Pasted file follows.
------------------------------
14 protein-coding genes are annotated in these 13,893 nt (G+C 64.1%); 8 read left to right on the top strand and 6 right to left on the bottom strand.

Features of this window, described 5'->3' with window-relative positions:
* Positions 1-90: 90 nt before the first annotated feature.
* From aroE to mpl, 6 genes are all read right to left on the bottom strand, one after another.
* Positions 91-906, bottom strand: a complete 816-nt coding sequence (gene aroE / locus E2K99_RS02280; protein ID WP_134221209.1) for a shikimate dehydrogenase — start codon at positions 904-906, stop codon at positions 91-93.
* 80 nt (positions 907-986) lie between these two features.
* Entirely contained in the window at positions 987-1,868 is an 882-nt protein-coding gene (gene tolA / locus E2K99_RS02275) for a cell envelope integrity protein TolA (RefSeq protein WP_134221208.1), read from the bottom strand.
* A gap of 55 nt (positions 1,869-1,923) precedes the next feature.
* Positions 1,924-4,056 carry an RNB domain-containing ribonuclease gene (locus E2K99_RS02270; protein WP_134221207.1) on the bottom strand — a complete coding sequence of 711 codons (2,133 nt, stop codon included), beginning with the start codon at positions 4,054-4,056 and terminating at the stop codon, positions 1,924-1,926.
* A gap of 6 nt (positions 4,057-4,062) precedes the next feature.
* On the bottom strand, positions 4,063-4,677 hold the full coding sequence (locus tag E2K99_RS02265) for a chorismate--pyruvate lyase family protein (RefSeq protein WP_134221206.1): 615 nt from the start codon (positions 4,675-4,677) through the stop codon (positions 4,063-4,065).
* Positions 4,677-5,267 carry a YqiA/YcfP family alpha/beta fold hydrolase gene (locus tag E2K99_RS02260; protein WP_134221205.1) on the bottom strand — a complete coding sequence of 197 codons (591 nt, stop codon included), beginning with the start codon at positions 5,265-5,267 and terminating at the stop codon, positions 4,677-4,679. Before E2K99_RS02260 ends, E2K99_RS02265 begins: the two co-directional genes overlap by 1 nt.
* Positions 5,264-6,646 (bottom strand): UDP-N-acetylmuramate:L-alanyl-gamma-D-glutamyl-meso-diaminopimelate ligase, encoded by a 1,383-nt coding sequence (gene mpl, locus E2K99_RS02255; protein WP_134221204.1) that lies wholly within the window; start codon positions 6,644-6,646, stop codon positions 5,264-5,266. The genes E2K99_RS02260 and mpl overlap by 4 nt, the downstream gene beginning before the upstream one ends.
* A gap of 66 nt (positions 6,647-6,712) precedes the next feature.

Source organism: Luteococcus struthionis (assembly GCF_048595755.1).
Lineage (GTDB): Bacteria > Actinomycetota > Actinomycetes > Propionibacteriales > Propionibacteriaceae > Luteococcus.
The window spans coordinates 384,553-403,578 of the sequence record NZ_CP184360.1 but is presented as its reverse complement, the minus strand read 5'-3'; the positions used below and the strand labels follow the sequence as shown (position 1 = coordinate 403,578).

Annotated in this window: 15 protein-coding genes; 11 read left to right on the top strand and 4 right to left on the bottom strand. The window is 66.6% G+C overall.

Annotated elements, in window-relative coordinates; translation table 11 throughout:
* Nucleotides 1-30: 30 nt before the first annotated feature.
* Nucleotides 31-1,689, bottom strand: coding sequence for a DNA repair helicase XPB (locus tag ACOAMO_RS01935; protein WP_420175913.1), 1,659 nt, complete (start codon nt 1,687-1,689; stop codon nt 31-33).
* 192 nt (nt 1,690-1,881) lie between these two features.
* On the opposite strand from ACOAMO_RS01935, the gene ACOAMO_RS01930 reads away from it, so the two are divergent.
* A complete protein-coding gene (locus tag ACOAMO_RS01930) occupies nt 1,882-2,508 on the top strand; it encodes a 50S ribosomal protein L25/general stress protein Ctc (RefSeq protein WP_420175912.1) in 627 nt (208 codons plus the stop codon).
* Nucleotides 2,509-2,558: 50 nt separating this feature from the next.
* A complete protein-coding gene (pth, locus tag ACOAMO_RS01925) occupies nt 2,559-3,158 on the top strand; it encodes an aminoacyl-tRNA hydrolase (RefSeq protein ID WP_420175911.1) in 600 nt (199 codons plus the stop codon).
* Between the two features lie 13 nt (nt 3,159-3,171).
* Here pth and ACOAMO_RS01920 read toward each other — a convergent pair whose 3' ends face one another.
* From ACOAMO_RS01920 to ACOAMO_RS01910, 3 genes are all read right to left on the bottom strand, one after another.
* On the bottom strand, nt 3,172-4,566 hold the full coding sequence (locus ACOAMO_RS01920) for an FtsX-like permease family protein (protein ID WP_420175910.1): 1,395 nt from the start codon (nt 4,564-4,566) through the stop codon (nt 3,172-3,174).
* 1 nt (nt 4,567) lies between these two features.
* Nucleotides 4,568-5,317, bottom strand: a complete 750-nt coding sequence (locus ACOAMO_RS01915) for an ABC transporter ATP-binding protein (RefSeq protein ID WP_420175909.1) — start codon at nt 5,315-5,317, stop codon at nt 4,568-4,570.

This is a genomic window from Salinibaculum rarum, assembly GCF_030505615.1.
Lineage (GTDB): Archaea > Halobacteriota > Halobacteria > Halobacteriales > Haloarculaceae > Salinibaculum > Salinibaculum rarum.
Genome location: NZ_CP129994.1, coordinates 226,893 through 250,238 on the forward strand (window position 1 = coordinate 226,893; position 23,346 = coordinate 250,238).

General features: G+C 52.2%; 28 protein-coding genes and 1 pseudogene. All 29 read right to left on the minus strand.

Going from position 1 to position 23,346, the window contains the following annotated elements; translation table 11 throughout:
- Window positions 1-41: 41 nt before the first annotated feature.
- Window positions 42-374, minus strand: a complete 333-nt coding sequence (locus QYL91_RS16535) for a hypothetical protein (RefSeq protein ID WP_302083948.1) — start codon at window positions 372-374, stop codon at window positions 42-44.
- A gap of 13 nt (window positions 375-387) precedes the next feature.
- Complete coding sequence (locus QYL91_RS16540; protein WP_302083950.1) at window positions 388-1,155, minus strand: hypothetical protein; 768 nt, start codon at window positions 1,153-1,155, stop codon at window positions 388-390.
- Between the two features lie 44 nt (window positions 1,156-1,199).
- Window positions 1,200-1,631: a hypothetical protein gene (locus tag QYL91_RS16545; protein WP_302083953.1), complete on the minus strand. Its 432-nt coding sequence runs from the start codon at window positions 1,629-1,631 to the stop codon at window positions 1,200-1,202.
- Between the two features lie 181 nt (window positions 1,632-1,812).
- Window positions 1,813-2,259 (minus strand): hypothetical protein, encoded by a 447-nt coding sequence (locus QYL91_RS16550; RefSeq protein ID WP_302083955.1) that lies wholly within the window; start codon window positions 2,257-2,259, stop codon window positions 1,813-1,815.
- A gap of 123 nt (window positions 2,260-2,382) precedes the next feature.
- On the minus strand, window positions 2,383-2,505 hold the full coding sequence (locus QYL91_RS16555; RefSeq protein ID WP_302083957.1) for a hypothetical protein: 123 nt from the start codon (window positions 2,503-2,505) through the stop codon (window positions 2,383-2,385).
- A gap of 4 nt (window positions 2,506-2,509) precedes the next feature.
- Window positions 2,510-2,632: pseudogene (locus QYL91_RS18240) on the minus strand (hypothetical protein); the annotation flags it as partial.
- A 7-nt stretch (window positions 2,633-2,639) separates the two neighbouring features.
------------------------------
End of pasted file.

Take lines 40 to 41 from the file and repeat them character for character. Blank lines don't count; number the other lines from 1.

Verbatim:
- A gap of 13 nt (window positions 375-387) precedes the next feature.
- Complete coding sequence (locus QYL91_RS16540; protein WP_302083950.1) at window positions 388-1,155, minus strand: hypothetical protein; 768 nt, start codon at window positions 1,153-1,155, stop codon at window positions 388-390.